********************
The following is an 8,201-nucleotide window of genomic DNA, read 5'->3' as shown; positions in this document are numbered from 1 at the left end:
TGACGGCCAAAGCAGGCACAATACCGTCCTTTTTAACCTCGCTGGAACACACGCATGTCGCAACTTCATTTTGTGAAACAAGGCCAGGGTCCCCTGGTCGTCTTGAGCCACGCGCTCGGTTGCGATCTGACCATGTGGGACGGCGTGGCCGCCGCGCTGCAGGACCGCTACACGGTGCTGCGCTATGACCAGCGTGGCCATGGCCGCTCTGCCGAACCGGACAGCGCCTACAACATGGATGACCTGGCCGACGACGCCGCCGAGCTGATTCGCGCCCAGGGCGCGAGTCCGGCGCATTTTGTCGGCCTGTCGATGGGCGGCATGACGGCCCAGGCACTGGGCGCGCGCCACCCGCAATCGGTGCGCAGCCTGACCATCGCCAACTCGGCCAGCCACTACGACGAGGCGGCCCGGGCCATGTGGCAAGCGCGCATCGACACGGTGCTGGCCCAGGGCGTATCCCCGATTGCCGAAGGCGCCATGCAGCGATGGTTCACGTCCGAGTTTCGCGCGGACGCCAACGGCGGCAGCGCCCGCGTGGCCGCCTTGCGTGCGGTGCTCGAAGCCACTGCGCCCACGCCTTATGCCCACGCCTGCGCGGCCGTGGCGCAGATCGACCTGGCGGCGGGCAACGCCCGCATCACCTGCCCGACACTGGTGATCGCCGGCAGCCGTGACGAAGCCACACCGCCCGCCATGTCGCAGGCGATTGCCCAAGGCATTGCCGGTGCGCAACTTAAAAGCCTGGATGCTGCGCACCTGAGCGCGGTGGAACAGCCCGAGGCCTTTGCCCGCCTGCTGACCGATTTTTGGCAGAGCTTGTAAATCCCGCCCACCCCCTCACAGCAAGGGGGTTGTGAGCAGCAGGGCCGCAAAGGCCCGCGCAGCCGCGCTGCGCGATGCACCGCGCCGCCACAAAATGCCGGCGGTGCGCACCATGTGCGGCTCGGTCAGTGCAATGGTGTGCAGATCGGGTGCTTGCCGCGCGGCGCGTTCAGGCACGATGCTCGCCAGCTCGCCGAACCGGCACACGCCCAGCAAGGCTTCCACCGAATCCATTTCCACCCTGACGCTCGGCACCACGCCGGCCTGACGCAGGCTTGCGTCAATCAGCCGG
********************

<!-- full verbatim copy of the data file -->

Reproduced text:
The following is an 8,201-nucleotide window of genomic DNA, read 5'->3' as shown; positions in this document are numbered from 1 at the left end:
TGACGGCCAAAGCAGGCACAATACCGTCCTTTTTAACCTCGCTGGAACACACGCATGTCGCAACTTCATTTTGTGAAACAAGGCCAGGGTCCCCTGGTCGTCTTGAGCCACGCGCTCGGTTGCGATCTGACCATGTGGGACGGCGTGGCCGCCGCGCTGCAGGACCGCTACACGGTGCTGCGCTATGACCAGCGTGGCCATGGCCGCTCTGCCGAACCGGACAGCGCCTACAACATGGATGACCTGGCCGACGACGCCGCCGAGCTGATTCGCGCCCAGGGCGCGAGTCCGGCGCATTTTGTCGGCCTGTCGATGGGCGGCATGACGGCCCAGGCACTGGGCGCGCGCCACCCGCAATCGGTGCGCAGCCTGACCATCGCCAACTCGGCCAGCCACTACGACGAGGCGGCCCGGGCCATGTGGCAAGCGCGCATCGACACGGTGCTGGCCCAGGGCGTATCCCCGATTGCCGAAGGCGCCATGCAGCGATGGTTCACGTCCGAGTTTCGCGCGGACGCCAACGGCGGCAGCGCCCGCGTGGCCGCCTTGCGTGCGGTGCTCGAAGCCACTGCGCCCACGCCTTATGCCCACGCCTGCGCGGCCGTGGCGCAGATCGACCTGGCGGCGGGCAACGCCCGCATCACCTGCCCGACACTGGTGATCGCCGGCAGCCGTGACGAAGCCACACCGCCCGCCATGTCGCAGGCGATTGCCCAAGGCATTGCCGGTGCGCAACTTAAAAGCCTGGATGCTGCGCACCTGAGCGCGGTGGAACAGCCCGAGGCCTTTGCCCGCCTGCTGACCGATTTTTGGCAGAGCTTGTAAATCCCGCCCACCCCCTCACAGCAAGGGGGTTGTGAGCAGCAGGGCCGCAAAGGCCCGCGCAGCCGCGCTGCGCGATGCACCGCGCCGCCACAAAATGCCGGCGGTGCGCACCATGTGCGGCTCGGTCAGTGCAATGGTGTGCAGATCGGGTGCTTGCCGCGCGGCGCGTTCAGGCACGATGCTCGCCAGCTCGCCGAACCGGCACACGCCCAGCAAGGCTTCCACCGAATCCATTTCCACCCTGACGCTCGGCACCACGCCGGCCTGACGCAGGCTTGCGTCAATCAGCCGG